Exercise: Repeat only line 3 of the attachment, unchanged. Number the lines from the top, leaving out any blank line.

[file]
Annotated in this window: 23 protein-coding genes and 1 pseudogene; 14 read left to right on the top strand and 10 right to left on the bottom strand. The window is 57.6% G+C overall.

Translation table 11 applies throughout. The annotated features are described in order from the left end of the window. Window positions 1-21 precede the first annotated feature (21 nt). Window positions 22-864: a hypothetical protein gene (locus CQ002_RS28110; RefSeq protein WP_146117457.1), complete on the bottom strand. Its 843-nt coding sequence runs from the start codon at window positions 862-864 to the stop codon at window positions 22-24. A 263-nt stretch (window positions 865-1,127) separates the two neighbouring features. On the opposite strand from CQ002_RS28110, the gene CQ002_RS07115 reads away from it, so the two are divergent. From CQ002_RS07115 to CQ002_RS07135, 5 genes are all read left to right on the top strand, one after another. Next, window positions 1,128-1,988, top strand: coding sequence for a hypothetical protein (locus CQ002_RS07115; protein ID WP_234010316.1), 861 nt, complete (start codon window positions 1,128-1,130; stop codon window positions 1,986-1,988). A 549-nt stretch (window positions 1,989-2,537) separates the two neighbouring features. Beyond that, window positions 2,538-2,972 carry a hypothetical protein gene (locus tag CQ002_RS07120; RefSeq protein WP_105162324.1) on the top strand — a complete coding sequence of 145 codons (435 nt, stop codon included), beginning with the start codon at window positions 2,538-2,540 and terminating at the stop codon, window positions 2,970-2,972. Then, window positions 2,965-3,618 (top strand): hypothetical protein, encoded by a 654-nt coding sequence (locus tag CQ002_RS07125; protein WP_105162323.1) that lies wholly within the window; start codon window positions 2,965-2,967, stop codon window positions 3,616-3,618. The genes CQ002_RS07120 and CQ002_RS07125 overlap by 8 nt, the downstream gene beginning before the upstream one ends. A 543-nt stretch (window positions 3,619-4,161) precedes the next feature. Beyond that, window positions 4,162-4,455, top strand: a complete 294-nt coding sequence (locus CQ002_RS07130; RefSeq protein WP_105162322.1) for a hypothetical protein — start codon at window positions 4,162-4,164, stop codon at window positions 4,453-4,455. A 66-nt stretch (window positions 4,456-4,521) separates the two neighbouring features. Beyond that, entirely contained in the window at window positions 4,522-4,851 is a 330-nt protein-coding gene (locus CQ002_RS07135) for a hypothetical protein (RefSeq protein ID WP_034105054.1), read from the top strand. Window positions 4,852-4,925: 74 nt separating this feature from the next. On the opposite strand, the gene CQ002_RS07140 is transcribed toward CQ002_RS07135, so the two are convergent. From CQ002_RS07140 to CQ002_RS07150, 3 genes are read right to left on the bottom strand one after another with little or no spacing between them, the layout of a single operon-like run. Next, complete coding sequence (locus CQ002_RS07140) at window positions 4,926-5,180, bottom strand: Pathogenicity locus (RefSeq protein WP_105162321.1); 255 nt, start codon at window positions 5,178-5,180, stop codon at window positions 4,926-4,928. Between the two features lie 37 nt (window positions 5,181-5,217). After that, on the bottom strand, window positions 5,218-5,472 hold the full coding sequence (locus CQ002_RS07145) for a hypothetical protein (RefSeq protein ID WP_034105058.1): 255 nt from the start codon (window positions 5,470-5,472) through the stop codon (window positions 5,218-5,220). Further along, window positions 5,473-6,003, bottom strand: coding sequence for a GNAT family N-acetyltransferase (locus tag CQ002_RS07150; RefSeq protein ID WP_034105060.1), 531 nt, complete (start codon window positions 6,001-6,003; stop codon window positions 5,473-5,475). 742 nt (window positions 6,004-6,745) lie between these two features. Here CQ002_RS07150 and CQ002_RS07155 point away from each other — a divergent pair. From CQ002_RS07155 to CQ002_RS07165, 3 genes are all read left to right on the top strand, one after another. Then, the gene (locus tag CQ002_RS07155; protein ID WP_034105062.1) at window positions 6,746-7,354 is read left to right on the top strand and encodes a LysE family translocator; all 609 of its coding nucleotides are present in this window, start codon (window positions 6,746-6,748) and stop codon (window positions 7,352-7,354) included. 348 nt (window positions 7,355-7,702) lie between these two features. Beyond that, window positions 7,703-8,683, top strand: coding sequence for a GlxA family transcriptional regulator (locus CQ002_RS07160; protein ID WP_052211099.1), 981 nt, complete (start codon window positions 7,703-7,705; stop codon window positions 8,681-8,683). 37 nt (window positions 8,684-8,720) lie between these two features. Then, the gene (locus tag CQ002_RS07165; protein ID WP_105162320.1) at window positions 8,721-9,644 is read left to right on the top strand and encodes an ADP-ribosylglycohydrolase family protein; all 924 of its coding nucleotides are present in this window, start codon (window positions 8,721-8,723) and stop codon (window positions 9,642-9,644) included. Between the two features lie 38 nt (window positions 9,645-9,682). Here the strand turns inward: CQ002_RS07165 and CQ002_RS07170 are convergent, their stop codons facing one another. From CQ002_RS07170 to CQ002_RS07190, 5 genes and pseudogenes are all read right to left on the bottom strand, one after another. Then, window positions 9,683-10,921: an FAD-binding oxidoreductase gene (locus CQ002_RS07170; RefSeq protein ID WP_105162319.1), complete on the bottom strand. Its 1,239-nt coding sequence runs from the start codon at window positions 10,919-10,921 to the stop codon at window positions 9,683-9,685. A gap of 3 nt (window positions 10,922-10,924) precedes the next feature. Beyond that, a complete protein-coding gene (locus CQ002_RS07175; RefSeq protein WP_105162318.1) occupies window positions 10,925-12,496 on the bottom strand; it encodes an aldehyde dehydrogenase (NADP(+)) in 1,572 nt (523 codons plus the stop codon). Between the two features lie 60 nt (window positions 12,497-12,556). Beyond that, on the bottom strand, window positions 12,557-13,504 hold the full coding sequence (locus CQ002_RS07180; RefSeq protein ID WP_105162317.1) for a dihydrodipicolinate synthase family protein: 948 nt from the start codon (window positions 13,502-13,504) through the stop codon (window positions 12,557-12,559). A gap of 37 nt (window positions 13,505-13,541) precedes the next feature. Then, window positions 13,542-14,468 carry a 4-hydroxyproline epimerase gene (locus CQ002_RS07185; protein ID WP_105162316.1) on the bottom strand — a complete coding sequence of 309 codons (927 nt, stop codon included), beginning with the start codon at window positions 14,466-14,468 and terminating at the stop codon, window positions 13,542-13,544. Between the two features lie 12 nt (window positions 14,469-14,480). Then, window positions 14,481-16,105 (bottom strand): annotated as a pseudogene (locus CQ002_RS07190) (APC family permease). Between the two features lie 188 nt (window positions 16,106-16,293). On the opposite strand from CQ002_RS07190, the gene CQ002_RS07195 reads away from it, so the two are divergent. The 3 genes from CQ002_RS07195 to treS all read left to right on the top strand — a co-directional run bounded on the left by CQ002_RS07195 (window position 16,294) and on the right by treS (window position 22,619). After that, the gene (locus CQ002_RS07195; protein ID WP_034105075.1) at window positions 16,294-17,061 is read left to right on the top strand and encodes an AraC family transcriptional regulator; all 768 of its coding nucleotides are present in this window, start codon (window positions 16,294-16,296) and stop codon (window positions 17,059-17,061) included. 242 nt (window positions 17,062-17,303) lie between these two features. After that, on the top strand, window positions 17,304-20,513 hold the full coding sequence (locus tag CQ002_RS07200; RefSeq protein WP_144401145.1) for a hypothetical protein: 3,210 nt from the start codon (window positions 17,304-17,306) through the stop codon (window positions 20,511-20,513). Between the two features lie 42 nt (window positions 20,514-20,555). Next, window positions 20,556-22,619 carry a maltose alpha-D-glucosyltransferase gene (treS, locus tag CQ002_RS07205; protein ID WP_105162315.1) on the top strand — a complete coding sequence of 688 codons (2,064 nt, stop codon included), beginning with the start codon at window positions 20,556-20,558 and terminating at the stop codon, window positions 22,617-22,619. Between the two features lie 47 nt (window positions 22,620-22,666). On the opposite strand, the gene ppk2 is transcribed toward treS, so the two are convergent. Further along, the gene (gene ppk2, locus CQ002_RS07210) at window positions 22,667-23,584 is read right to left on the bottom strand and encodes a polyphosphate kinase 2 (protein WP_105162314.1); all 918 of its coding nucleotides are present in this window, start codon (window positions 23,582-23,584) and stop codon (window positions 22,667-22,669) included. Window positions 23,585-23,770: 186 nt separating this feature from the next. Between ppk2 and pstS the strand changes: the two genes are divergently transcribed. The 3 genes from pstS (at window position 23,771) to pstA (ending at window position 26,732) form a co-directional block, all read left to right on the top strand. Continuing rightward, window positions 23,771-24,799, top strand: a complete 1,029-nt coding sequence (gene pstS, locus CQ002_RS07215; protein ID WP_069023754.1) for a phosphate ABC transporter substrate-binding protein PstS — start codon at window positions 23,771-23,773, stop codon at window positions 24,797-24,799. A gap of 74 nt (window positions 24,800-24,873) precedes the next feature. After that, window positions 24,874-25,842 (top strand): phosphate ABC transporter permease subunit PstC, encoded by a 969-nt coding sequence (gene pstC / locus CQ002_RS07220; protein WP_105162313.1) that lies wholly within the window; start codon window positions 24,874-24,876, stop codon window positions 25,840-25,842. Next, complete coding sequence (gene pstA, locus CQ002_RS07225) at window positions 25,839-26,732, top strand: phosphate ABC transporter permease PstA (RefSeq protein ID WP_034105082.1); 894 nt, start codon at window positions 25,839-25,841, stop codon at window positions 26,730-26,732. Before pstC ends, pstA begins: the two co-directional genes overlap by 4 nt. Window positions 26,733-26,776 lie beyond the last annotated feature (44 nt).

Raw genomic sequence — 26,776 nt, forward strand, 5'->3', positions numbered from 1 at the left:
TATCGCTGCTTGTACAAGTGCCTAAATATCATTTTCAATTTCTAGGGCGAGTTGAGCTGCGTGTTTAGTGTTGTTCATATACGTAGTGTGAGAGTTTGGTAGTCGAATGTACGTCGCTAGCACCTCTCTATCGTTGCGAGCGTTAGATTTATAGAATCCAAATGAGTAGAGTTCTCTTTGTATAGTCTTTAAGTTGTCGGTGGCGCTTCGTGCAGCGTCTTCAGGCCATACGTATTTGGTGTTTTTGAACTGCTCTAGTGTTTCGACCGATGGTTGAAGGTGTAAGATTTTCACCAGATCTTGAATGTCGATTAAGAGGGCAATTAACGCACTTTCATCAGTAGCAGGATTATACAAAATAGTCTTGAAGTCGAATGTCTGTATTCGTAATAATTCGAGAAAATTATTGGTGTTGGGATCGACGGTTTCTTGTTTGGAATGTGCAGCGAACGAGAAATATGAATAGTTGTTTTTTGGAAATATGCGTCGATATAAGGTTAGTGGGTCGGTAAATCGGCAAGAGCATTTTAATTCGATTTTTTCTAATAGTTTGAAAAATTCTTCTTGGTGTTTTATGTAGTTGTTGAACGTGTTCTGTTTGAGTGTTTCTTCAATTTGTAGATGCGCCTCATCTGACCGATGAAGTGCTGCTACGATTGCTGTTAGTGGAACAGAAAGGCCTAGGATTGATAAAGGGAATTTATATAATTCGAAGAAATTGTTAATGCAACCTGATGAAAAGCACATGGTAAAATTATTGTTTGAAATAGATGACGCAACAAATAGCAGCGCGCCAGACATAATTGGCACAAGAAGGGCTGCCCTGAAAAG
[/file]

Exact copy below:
Raw genomic sequence — 26,776 nt, forward strand, 5'->3', positions numbered from 1 at the left: